Long the dominant icon embodying the spirit of America's frontier past, the image of the cowboy no longer stands alone as the ultimate symbol of independence and self-reliance. The great canvas of the western landscape-in art, books, film-is today shared by the figures called "Mountain Men." They were the trappers of the Rocky Mountain fur trade in the years following Lewis and Clark's Expedition of 1804-1806. With their bold journeys peaking, during the period of 1830-1840, they were the first white men to enter the vast wilderness reaches of the Rockies in search of beaver "plews," as the skins were called. They feasted on the abundant buffalo, elk and other game, while living the ultimate free-spirited wilderness life. Often they paid the ultimate price for their ventures under the arrows, tomahawks, and knives of those native Americans whose lands they had entered.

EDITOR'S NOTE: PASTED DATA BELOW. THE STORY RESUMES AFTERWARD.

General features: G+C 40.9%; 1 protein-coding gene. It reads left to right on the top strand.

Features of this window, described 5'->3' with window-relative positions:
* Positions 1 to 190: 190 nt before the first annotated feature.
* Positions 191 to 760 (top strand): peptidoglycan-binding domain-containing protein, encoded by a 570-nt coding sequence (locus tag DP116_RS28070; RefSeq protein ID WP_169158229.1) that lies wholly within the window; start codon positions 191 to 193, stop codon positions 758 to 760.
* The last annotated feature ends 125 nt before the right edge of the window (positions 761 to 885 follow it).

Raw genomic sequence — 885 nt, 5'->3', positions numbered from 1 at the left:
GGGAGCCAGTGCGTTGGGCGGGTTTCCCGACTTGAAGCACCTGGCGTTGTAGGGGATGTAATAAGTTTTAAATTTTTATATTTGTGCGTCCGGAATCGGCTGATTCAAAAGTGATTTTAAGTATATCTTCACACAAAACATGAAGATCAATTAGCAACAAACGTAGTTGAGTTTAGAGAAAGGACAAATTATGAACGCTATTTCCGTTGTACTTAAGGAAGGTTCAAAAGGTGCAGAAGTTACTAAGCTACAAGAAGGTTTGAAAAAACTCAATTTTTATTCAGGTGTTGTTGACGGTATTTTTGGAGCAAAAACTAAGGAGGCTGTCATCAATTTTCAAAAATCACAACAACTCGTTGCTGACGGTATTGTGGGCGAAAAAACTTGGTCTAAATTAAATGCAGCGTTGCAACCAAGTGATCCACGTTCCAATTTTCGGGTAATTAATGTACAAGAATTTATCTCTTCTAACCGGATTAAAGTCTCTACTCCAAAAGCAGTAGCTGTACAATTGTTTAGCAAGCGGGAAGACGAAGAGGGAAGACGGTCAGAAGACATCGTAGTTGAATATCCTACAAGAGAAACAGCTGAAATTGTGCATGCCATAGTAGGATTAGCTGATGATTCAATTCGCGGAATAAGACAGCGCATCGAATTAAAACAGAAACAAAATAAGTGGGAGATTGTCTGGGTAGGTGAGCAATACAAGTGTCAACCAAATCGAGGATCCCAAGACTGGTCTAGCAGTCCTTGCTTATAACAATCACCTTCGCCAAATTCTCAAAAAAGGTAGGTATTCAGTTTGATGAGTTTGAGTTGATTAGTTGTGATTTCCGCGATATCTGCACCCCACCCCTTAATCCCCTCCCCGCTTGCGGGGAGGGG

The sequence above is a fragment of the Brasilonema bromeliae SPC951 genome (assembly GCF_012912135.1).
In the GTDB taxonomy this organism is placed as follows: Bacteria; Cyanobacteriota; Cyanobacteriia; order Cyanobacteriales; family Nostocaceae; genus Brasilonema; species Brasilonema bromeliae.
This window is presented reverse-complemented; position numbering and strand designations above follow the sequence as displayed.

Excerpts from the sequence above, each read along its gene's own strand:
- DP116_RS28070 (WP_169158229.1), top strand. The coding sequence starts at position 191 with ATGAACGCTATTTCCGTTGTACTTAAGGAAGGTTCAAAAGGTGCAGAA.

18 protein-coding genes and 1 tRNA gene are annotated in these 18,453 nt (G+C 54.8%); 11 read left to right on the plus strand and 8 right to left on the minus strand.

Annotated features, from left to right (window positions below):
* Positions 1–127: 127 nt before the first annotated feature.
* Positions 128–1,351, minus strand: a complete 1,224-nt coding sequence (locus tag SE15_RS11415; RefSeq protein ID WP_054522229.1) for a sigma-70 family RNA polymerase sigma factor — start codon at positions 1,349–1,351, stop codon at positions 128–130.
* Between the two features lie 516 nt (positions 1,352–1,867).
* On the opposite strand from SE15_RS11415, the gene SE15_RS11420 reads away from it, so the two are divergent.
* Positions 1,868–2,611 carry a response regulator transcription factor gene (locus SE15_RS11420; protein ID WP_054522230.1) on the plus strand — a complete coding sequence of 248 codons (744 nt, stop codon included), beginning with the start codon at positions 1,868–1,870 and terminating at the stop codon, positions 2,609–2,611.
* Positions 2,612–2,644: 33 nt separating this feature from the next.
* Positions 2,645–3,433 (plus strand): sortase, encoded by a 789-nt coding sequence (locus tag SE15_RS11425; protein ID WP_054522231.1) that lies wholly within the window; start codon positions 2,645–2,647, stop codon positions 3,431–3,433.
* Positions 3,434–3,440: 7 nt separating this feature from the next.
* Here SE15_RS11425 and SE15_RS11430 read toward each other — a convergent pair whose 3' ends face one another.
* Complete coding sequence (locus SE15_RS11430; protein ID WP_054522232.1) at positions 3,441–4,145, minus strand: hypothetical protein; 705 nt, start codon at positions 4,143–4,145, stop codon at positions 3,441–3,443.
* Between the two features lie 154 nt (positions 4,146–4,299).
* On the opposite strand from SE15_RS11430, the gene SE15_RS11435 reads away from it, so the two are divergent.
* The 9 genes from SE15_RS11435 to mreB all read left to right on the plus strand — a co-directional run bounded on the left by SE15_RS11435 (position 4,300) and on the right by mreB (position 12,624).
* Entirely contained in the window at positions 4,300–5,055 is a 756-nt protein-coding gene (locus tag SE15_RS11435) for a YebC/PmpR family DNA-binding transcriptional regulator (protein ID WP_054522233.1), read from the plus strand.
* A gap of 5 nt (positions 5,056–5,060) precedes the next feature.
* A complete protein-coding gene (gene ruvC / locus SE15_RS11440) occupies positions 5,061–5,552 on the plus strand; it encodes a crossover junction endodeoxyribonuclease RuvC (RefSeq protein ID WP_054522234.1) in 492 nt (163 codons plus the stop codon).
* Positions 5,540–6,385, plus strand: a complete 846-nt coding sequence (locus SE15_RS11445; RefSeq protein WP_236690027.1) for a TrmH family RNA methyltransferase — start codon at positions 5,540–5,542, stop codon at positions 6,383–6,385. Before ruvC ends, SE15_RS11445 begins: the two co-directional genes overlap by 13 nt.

Tales of the Mountain Men, presents in one book many of the most engaging and revealing portraits of mountain men ever written. Ranging from nonfiction classics like Bernard DeVoto's Across the Wide Missouri through fiction from such acclaimed novels as A. B. Guthrie Jr.'s The Big Sky, this collection is destined to be well appreciated by the huge and dedicated audience fascinated by mountain man lore and legend. These readers include many who today participate in reenactments of the mountain man "Rendezvous," with colorful costumes and competitions of traditional skills with authentic guns, knives, and tools.
No book exists today with such a diverse and engaging collection of mountain man literature. For an already-large and still-growing audience, Tales of the Mountain Men will be a valued extension of their interest in the mountain man as a compelling and uniquely American figure.